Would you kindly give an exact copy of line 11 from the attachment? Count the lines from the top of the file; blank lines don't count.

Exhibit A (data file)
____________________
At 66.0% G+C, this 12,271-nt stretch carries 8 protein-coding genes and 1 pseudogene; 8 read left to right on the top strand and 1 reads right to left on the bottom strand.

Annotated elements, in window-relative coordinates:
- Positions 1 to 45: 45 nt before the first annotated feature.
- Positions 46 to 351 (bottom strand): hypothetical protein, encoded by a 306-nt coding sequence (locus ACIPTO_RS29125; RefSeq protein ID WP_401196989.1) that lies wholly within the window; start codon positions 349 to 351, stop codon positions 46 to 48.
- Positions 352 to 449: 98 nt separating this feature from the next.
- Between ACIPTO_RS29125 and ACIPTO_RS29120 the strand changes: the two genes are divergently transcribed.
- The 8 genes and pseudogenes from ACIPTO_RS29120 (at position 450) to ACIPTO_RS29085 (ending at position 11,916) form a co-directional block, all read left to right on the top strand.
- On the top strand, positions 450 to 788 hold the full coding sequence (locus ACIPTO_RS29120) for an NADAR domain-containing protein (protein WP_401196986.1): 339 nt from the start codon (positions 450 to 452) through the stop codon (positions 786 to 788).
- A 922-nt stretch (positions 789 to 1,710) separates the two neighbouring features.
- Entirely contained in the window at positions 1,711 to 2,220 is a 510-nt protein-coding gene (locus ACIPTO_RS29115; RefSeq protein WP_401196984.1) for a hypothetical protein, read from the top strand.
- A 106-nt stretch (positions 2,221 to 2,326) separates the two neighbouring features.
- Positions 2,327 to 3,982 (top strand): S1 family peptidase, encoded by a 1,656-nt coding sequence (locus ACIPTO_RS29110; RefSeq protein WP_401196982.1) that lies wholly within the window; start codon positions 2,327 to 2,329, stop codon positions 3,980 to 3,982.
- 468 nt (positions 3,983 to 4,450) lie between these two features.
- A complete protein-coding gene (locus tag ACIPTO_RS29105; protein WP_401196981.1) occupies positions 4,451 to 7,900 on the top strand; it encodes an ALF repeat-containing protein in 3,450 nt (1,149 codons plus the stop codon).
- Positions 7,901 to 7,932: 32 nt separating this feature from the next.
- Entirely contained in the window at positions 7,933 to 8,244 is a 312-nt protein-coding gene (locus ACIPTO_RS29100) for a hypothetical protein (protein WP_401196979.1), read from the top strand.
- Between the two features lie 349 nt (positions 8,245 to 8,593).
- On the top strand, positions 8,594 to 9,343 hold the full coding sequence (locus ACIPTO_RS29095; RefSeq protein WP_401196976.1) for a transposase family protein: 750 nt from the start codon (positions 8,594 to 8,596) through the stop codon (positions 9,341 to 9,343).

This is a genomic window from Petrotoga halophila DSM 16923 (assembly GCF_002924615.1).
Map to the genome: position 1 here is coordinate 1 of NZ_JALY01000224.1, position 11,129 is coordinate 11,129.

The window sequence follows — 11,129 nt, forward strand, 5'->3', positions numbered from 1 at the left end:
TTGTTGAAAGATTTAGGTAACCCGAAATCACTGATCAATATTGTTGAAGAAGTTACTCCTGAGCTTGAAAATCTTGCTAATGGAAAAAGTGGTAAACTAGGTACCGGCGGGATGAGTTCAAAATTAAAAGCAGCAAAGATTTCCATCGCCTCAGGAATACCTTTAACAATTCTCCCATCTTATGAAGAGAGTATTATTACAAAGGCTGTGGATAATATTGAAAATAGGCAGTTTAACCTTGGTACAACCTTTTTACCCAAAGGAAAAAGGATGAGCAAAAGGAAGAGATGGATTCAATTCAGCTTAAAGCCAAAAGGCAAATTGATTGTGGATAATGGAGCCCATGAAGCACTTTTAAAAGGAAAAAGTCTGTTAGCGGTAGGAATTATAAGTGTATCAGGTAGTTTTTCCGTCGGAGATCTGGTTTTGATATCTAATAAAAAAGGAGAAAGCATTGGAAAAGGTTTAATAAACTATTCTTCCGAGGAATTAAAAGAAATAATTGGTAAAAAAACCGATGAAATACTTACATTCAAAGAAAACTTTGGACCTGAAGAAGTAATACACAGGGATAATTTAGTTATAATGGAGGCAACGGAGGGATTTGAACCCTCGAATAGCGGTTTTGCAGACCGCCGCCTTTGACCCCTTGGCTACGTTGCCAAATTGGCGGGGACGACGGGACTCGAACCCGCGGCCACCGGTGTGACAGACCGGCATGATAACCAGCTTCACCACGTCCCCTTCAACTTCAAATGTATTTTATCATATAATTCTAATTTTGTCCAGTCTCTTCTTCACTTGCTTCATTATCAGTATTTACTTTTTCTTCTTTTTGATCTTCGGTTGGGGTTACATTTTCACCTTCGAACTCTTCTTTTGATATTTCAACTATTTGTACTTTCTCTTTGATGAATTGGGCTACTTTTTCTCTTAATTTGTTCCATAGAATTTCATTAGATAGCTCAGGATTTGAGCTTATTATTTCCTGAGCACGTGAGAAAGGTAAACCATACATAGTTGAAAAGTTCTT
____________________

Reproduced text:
- A 106-nt stretch (positions 2,221 to 2,326) separates the two neighbouring features.